Marion County Commission voted Monday to accept a 1.5-mile stretch of road that used to be part of U.S. 56/77 north of Lincolnville from Kansas Department of Transportation.
Joe Palic of the Department of Transportation’s office in Marion said there was a proposal in 2002 to transfer the road to the county, but nothing was ever officially done. The state had ground up the road for millings, leaving the base as an access road for farmers to reach their fields.
Palic said all 45,000 tons of millings from the former highway were given to the county for road projects.
The road is in good condition and has a good base, Road and Bridge Superintendent Randy Crawford said. He said he was surprised by how much traffic the road apparently receives; the road is mostly free of weeds.
The commission unanimously approved taking control of the road.
Commissioner Dan Holub asked Palic about the possibility of lowering the speed limit on U.S. 56 as it passes by Marion and Hillsboro, comparing it to where the speed limit on U.S. 50 is 55 mph as it skirts the edge of Peabody.
When Kansas raised the highway speed limit from 55 to 65 mph in 1995, it left the speed limit at 55 mph wherever a highway was in the city limits. U.S. 50 technically goes through Peabody’s city limits. U.S. 56 doesn’t go through the city limits of either Marion or Hillsboro, Palic said. Hillsboro’s city limits end on the south side of the highway. Marion’s city limits include both sides of the highway, but not the highway itself, Palic said.
The county or cities could petition the Department of Transportation to lower the speed limit, he said. The state would then conduct a study of the speeds at which drivers actually pass through the area. He said the state generally sets speed limits at a speed where 85 percent of drivers are at or below that speed. School zones are the only areas where the state artificially lowers the speed limit below what traffic naturally does, Palic said.
In other business:
- Crawford calculated the county’s actual cost to chip seal roads at $34,574 per mile, including materials, wages, and fuel. The cost for a double chip seal, which can be used to convert a gravel road to a hard surface, is about $53,890 per mile.
- Cooperative Grain and Supply of Hillsboro will supply 6,550 gallons of fuel to Road and Bridge Department for $22,477. Cardie Oil Company of Tampa bid $22,601.
- Cardie Oil Company will supply 8,000 gallons of fuel to Road and Bridge Department for $26,510. Cooperative Grain and Supply bid $26,700.
- The county received $54,169 of regular sales tax revenue for August sales, a decrease of 3.2 percent from the August 2010. Year-to-date receipts are $540,411, a 3.7 percent increase from 2010. The county received $48,103 of sales tax revenue for jail construction, bringing the two-month total to $93,081.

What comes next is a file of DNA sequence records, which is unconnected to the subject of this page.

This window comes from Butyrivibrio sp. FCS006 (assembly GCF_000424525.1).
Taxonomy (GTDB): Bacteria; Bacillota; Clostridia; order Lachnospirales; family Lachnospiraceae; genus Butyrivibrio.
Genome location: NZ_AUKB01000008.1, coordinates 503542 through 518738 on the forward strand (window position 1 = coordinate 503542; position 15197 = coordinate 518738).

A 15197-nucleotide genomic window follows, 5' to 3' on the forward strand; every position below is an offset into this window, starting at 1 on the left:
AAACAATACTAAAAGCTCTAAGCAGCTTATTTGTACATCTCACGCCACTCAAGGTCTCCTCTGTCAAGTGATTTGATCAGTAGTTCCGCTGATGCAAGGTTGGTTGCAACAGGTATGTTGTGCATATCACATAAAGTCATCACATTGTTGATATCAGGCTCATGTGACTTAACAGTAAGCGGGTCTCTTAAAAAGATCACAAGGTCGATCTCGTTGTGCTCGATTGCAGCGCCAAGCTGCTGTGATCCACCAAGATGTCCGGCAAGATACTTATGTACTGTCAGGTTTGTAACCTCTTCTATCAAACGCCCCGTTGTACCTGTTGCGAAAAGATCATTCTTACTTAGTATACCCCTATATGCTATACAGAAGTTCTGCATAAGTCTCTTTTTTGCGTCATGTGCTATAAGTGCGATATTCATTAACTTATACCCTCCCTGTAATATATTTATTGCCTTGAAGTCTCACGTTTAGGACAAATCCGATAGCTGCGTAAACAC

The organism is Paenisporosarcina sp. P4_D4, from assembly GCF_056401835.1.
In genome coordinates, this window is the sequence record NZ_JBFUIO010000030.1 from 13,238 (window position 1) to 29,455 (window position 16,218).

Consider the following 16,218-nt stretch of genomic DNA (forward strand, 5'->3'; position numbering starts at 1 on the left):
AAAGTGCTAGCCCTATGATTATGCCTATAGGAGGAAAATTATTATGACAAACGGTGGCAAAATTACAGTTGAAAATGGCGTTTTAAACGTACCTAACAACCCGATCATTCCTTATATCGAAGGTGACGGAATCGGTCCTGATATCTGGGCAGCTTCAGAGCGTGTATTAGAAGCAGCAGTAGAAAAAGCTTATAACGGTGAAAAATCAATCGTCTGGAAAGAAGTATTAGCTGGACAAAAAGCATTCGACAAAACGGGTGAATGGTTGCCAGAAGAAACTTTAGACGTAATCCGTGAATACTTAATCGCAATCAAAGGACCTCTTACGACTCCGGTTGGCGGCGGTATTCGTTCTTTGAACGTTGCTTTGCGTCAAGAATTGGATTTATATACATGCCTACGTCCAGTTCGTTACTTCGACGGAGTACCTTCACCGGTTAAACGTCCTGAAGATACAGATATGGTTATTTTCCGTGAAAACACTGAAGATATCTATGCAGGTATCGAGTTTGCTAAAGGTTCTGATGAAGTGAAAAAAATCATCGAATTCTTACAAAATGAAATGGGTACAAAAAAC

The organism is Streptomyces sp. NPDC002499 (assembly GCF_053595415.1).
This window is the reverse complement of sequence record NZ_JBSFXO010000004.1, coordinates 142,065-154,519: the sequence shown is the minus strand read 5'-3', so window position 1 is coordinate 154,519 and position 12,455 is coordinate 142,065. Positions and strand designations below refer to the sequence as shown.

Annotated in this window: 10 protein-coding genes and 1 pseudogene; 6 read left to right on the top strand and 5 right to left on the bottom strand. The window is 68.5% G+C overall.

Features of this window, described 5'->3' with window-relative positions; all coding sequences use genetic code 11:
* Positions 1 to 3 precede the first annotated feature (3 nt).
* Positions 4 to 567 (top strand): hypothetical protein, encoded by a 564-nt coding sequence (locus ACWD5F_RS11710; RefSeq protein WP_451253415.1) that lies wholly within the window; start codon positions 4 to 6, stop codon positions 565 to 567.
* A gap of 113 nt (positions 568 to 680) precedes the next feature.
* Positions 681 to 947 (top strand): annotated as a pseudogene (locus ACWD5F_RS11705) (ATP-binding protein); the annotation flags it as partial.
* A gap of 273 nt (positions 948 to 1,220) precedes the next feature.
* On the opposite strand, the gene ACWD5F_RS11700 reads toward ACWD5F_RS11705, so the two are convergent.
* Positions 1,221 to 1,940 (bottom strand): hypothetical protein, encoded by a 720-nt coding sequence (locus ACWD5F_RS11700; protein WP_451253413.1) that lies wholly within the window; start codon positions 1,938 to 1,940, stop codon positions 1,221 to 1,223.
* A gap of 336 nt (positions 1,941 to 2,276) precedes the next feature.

- Parcells Forensic Pathology Group of Topeka will conduct autopsies for the county when required, and Capital City Mortuary Service of Topeka will transport bodies between Parcells and local funeral homes.
- The commission approved selling online two trucks used to treat roads with brine before snowstorms. Crawford said the trucks are rarely used and do little good without salt being spread after snow.
- Health Department Administrator Diedre Serene will interview candidates for an open nurse position in the department. The commission gave her permission to conduct the interviews after a 20-minute closed session to review applications.
- Transfer Station Director Rollin Schmidt asked for guidance on holiday hours for the transfer station. All non-emergency county offices will be closed Nov. 24 and 25 for Thanksgiving. The transfer station is the only non-emergency department open normally on Saturdays, but Nov. 26 isn’t a county holiday. Similarly, Dec. 23 and 26 are county holidays, but the transfer station was scheduled to be open Christmas Eve, a Saturday. The commission instructed him to open on Nov. 26 and keep the department closed Dec. 24.
- Schmidt will visit a trailer manufacturer in Enid, Okla., to see how well their trailers are constructed. The company provided the low bid for a new trailer to take waste to Butler County Landfill, and he likes some of their specifications, but he hasn’t seen their trailers.
- Schmidt will prepare a policy proposal to charge $40 per ton to dispose of grain at the transfer station. A local farmers cooperative recently brought in about six tons of waste grain cleaned out of a silo, but there was no policy that would allow him to charge to dispose of it. The only types of waste the county charges to dispose of are construction and demolition waste and tires. It costs the county about $40 per ton to dispose of waste.
The next commission meeting will be Monday.